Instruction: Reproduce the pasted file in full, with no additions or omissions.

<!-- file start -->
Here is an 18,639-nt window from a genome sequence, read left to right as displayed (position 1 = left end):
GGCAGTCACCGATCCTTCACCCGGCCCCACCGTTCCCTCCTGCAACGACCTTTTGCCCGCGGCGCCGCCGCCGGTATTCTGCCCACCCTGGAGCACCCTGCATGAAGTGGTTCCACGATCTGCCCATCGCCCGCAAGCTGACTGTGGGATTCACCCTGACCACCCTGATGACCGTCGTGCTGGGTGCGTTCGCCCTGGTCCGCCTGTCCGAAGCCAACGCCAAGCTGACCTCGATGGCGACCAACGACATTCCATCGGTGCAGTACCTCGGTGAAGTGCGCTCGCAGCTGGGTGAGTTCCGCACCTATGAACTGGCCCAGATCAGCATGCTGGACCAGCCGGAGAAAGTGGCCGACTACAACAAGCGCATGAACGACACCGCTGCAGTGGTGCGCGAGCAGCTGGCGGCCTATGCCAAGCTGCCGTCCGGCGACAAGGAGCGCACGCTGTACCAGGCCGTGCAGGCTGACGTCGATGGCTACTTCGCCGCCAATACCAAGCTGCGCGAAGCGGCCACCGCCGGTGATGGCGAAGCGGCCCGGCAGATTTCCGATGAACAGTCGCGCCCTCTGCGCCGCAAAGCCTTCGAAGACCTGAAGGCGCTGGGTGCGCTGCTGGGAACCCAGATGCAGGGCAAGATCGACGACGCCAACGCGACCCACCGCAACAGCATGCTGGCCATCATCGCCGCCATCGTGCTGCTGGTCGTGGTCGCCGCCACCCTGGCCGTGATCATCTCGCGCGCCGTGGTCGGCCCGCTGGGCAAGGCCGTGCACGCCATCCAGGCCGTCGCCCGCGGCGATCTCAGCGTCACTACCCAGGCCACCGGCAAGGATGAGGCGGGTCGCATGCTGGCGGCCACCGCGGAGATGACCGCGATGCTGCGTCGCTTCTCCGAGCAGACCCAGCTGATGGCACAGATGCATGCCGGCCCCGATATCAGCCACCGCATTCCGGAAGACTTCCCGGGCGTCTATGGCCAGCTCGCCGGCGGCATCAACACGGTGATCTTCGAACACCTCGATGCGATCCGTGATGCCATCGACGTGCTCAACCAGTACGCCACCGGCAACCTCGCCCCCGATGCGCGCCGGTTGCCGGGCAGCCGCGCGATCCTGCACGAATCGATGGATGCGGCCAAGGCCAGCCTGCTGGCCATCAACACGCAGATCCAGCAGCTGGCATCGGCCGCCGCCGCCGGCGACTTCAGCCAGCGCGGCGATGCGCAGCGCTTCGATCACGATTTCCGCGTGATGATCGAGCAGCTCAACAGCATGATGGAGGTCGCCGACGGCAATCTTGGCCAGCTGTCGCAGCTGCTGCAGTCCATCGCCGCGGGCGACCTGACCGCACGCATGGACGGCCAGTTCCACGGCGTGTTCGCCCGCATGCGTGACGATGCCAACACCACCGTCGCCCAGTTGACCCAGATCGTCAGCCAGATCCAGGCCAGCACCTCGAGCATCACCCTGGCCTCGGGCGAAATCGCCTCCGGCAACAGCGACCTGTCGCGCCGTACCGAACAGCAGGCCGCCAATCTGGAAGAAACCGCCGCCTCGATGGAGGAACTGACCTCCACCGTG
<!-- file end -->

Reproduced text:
Here is an 18,639-nt window from a genome sequence, read left to right as displayed (position 1 = left end):
GGCAGTCACCGATCCTTCACCCGGCCCCACCGTTCCCTCCTGCAACGACCTTTTGCCCGCGGCGCCGCCGCCGGTATTCTGCCCACCCTGGAGCACCCTGCATGAAGTGGTTCCACGATCTGCCCATCGCCCGCAAGCTGACTGTGGGATTCACCCTGACCACCCTGATGACCGTCGTGCTGGGTGCGTTCGCCCTGGTCCGCCTGTCCGAAGCCAACGCCAAGCTGACCTCGATGGCGACCAACGACATTCCATCGGTGCAGTACCTCGGTGAAGTGCGCTCGCAGCTGGGTGAGTTCCGCACCTATGAACTGGCCCAGATCAGCATGCTGGACCAGCCGGAGAAAGTGGCCGACTACAACAAGCGCATGAACGACACCGCTGCAGTGGTGCGCGAGCAGCTGGCGGCCTATGCCAAGCTGCCGTCCGGCGACAAGGAGCGCACGCTGTACCAGGCCGTGCAGGCTGACGTCGATGGCTACTTCGCCGCCAATACCAAGCTGCGCGAAGCGGCCACCGCCGGTGATGGCGAAGCGGCCCGGCAGATTTCCGATGAACAGTCGCGCCCTCTGCGCCGCAAAGCCTTCGAAGACCTGAAGGCGCTGGGTGCGCTGCTGGGAACCCAGATGCAGGGCAAGATCGACGACGCCAACGCGACCCACCGCAACAGCATGCTGGCCATCATCGCCGCCATCGTGCTGCTGGTCGTGGTCGCCGCCACCCTGGCCGTGATCATCTCGCGCGCCGTGGTCGGCCCGCTGGGCAAGGCCGTGCACGCCATCCAGGCCGTCGCCCGCGGCGATCTCAGCGTCACTACCCAGGCCACCGGCAAGGATGAGGCGGGTCGCATGCTGGCGGCCACCGCGGAGATGACCGCGATGCTGCGTCGCTTCTCCGAGCAGACCCAGCTGATGGCACAGATGCATGCCGGCCCCGATATCAGCCACCGCATTCCGGAAGACTTCCCGGGCGTCTATGGCCAGCTCGCCGGCGGCATCAACACGGTGATCTTCGAACACCTCGATGCGATCCGTGATGCCATCGACGTGCTCAACCAGTACGCCACCGGCAACCTCGCCCCCGATGCGCGCCGGTTGCCGGGCAGCCGCGCGATCCTGCACGAATCGATGGATGCGGCCAAGGCCAGCCTGCTGGCCATCAACACGCAGATCCAGCAGCTGGCATCGGCCGCCGCCGCCGGCGACTTCAGCCAGCGCGGCGATGCGCAGCGCTTCGATCACGATTTCCGCGTGATGATCGAGCAGCTCAACAGCATGATGGAGGTCGCCGACGGCAATCTTGGCCAGCTGTCGCAGCTGCTGCAGTCCATCGCCGCGGGCGACCTGACCGCACGCATGGACGGCCAGTTCCACGGCGTGTTCGCCCGCATGCGTGACGATGCCAACACCACCGTCGCCCAGTTGACCCAGATCGTCAGCCAGATCCAGGCCAGCACCTCGAGCATCACCCTGGCCTCGGGCGAAATCGCCTCCGGCAACAGCGACCTGTCGCGCCGTACCGAACAGCAGGCCGCCAATCTGGAAGAAACCGCCGCCTCGATGGAGGAACTGACCTCCACCGTG